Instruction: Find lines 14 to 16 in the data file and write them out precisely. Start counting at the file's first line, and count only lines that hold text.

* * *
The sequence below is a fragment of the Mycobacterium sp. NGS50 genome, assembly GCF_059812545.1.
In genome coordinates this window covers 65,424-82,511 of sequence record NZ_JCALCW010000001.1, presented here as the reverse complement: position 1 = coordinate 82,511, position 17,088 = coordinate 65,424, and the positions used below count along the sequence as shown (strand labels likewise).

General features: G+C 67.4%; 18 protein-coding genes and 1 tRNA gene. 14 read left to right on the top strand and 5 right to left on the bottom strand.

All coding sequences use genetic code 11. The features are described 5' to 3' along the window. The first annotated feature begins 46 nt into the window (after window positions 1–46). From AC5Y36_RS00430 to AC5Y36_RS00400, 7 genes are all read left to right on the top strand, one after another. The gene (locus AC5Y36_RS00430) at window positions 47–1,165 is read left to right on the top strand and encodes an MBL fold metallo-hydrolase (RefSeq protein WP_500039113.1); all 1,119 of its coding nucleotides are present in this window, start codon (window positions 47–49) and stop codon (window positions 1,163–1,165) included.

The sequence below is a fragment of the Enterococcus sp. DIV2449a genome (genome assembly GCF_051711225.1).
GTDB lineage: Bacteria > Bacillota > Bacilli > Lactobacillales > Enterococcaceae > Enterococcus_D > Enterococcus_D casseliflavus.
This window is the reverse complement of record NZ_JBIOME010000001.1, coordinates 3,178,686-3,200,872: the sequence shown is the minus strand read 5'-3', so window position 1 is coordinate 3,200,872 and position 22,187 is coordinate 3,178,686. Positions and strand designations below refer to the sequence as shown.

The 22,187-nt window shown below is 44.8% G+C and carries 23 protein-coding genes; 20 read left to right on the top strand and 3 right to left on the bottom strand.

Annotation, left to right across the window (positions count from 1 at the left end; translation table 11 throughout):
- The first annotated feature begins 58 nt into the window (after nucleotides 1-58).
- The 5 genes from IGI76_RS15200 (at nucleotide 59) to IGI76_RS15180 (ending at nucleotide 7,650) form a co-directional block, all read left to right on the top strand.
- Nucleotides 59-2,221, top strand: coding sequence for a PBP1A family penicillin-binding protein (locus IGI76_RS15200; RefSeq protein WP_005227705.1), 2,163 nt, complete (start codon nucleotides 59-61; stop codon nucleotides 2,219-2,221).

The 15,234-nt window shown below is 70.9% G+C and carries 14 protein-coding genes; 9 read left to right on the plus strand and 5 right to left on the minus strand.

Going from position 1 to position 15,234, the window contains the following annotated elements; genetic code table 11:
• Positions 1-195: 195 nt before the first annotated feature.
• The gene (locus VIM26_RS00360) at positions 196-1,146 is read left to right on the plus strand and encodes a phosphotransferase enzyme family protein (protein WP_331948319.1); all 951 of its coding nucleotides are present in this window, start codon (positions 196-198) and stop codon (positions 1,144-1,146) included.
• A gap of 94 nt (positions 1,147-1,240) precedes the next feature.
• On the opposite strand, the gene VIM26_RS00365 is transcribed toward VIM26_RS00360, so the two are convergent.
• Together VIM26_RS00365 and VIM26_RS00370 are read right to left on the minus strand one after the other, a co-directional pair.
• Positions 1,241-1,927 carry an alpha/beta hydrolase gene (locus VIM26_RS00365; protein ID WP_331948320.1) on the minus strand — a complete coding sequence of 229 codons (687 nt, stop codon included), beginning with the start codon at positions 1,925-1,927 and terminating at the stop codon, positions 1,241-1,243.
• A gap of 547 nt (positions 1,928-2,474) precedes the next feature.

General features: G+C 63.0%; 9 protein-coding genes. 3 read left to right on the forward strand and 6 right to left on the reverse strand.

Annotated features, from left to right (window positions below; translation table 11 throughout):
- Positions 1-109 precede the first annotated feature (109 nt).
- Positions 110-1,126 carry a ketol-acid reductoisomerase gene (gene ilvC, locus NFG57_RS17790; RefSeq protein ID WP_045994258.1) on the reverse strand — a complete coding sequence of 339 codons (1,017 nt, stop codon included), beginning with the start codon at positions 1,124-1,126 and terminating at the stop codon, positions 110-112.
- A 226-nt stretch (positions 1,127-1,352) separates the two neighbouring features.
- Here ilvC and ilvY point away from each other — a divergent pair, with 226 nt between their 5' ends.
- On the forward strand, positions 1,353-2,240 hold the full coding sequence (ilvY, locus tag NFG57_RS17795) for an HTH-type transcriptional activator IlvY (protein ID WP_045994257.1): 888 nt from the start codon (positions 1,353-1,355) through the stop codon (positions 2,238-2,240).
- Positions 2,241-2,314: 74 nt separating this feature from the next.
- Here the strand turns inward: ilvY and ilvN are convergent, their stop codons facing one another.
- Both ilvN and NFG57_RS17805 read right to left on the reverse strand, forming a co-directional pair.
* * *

Going from position 1 to position 15,234, the window contains the following annotated elements; genetic code table 11:
• Positions 1-195: 195 nt before the first annotated feature.
• The gene (locus VIM26_RS00360) at positions 196-1,146 is read left to right on the plus strand and encodes a phosphotransferase enzyme family protein (protein WP_331948319.1); all 951 of its coding nucleotides are present in this window, start codon (positions 196-198) and stop codon (positions 1,144-1,146) included.